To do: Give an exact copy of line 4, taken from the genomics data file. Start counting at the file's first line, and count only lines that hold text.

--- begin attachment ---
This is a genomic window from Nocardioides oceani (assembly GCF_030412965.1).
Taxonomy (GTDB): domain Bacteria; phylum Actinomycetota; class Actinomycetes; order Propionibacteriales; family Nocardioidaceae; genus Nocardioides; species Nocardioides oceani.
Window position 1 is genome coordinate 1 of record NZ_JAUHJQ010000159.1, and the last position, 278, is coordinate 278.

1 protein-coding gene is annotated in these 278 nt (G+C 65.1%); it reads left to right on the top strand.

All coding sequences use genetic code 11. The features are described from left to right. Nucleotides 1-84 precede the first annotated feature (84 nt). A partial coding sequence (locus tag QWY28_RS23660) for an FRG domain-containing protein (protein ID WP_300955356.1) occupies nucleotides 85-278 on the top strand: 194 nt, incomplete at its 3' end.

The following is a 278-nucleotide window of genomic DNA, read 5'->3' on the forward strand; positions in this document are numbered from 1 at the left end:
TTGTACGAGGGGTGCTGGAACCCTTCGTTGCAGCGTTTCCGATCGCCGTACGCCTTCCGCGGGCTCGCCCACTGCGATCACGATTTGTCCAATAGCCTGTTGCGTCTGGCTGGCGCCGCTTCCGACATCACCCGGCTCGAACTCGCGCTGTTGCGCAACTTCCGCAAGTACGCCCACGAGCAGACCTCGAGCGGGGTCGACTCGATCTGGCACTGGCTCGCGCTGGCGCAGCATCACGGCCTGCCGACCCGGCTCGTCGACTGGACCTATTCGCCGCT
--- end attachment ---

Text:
1 protein-coding gene is annotated in these 278 nt (G+C 65.1%); it reads left to right on the top strand.